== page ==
I started out with a post that was long, verbose, and carefully calculated to impress the reader with its soft, moderate approach. I gave it the title “The Delights of Doubt,” explaining that doubt is a virtue in the face of evidence that doesn’t demand a verdict and pointing out the contortions people put themselves through when they try to claim knowledge when they have none.
Predictably, my browser ate the post, so let’s get right to the point. Tim Widowfield nails it on the head:
The public is the audience. We are receivers. It was never intended to be a two-way street. Our proper role is to buy their books, take their classes, write fan letters, applaud politely, and by all means shut up.
Jim West wears his heart on his sleeve (responding to a post that I found very admirable in its own approach, by Mark Goodacre) when talking about “claims that Jesus and Mary Magdalene were married.”
I’m glad Mark is keeping an open mind. Personally, however, I think all such claims are a priori absolutely idiotic. Produce ONE SHRED of ancient (1st century CE) evidence that Jesus took Mary to wife. Just one shred; then, I’ll have an open mind to the possibility. But until you do, there’s nothing for me to be open minded about. Simcha’s claims are proof of nothing. Period. Show me the evidence or don’t make the claim. First century, authenticated, provenanced archaeological or textual material, or shut up.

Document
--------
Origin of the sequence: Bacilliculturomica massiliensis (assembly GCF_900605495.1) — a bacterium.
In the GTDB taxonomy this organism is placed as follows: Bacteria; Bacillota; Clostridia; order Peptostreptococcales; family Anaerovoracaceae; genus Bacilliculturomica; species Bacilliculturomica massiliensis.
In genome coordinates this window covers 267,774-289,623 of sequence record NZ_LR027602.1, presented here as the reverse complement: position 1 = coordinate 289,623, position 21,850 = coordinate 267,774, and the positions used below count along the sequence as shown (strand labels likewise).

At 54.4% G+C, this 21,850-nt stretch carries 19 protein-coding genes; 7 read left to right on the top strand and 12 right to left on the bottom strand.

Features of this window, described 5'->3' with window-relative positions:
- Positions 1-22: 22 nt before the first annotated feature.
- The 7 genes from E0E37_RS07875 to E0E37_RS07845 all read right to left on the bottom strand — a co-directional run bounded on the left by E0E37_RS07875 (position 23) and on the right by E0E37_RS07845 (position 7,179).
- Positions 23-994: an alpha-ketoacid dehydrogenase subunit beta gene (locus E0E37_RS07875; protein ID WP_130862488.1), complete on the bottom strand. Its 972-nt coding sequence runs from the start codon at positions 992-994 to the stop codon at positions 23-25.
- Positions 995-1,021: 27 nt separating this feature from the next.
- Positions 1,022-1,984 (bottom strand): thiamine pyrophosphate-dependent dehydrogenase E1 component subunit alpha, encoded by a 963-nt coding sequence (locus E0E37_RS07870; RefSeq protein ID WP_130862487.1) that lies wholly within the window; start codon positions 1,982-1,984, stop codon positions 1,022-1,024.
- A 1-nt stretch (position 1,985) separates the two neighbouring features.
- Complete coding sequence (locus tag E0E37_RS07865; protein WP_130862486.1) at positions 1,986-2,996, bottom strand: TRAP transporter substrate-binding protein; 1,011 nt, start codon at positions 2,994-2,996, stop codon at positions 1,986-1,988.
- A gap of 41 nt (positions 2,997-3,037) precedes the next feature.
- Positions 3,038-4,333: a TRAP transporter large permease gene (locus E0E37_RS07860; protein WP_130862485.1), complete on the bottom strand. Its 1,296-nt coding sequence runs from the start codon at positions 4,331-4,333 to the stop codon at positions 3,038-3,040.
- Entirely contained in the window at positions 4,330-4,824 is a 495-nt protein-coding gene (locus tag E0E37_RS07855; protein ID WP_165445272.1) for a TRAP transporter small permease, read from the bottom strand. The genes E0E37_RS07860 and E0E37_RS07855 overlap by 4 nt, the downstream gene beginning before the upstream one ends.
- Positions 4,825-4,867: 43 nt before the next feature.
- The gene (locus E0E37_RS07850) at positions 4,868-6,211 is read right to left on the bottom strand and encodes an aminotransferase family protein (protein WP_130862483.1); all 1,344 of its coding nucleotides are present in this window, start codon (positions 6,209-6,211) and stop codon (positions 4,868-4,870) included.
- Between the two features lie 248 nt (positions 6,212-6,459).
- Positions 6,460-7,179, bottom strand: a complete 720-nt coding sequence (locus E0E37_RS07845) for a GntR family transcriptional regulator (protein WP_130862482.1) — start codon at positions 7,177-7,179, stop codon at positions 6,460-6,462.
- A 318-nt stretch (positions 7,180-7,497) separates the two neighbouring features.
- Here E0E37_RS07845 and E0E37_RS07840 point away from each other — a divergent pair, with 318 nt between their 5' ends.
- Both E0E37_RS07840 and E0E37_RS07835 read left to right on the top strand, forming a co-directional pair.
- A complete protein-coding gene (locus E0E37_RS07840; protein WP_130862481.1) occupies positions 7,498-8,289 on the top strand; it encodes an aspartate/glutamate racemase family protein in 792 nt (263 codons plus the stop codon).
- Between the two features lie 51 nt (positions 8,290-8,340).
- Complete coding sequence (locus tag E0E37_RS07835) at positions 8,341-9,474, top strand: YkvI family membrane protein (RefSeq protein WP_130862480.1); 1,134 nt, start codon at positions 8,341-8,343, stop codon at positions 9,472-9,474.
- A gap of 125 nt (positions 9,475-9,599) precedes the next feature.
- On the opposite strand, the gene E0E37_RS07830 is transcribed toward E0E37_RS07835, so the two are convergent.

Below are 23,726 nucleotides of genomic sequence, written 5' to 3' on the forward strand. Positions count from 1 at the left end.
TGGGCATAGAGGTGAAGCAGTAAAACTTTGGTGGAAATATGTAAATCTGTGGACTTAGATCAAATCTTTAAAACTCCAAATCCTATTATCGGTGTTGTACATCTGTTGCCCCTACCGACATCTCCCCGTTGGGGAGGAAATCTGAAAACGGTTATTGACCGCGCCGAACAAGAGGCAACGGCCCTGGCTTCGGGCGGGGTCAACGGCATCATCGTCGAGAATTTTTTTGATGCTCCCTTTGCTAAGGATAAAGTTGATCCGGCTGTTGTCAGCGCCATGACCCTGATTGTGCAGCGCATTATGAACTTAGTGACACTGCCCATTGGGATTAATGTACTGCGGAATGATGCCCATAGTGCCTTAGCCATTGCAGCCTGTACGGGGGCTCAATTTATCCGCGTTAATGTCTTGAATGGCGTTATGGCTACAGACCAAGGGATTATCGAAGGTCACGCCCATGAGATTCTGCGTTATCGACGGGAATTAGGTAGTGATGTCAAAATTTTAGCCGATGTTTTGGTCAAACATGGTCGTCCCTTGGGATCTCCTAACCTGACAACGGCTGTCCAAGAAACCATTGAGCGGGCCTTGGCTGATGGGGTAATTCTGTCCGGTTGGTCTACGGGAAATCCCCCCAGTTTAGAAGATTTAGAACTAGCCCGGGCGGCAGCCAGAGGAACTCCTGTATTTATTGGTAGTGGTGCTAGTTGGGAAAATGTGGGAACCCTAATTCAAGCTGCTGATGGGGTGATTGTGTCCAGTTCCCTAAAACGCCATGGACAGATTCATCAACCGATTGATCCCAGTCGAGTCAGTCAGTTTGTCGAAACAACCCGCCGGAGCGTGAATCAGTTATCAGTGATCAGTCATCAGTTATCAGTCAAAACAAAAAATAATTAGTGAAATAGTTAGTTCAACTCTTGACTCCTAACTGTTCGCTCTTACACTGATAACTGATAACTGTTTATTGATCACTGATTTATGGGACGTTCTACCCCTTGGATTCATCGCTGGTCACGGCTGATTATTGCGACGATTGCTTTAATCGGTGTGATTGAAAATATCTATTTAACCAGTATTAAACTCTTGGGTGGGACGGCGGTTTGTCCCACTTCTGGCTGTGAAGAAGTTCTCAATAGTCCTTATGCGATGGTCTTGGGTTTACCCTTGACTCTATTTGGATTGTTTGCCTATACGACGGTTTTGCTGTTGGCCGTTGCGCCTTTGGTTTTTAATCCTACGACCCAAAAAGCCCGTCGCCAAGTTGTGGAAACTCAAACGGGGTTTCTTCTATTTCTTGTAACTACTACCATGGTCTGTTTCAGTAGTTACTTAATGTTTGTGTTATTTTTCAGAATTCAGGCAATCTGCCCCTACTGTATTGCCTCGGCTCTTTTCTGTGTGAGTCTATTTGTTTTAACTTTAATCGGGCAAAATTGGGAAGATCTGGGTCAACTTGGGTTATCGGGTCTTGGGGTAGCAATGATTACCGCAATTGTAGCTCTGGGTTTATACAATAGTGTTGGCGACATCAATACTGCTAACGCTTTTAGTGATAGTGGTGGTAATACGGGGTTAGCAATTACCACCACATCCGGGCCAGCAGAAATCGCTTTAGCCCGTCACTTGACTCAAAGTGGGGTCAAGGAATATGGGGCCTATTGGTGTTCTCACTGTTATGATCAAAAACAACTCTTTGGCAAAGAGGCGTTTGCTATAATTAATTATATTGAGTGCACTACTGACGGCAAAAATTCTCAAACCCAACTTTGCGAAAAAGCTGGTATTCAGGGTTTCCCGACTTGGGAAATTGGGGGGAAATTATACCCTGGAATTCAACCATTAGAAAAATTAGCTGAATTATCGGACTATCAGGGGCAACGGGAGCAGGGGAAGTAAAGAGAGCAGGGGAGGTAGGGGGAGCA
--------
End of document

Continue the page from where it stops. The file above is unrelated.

Anthony Le Donne, in his own jejune way, bows to the fallacy above:
That said, the default position for most people is that Jesus was celibate. As much as we might prefer a neutral ground upon which the best arguments can be measured, this is not possible. There is no neutral ground for the historian. I realize that the burden of proof rests on those who would challenge the traditional doctrines about Jesus and celibacy.
I had no idea that anyone actually believed that “the historian” has no alternative but to start from the position of “the traditional doctrines about Jesus” and to take that to be the default position, against which any points of doubt or disagreement must carry “the burden of proof” for taking up such a “challenge.” I am astonished that someone would not consider there to be room at all, while doing history, for the “neutral ground” of skepticism, “upon which the best arguments can be measured.” Yes, read that again: that is “not possible.”
The deck is stacked, and you will need the full battering ram Jim West describes if you want to dislodge the default presumption in favor of the opinion of “most people,” who, apparently, believe “the traditional doctrines about Jesus and celibacy” (not that this is even true in a world with 7 billion people).
Not everyone plays the game this way, but far too many do.
I didn’t understand Anthony to be stating a general principle, just speaking somewhat realistically in acknowledging that, even though in theory the matter ought to be approached with neutrality, in practice there are widespread assumptions on the topic and thus the historian hoping to persuade will have to work that little bit harder to make their case.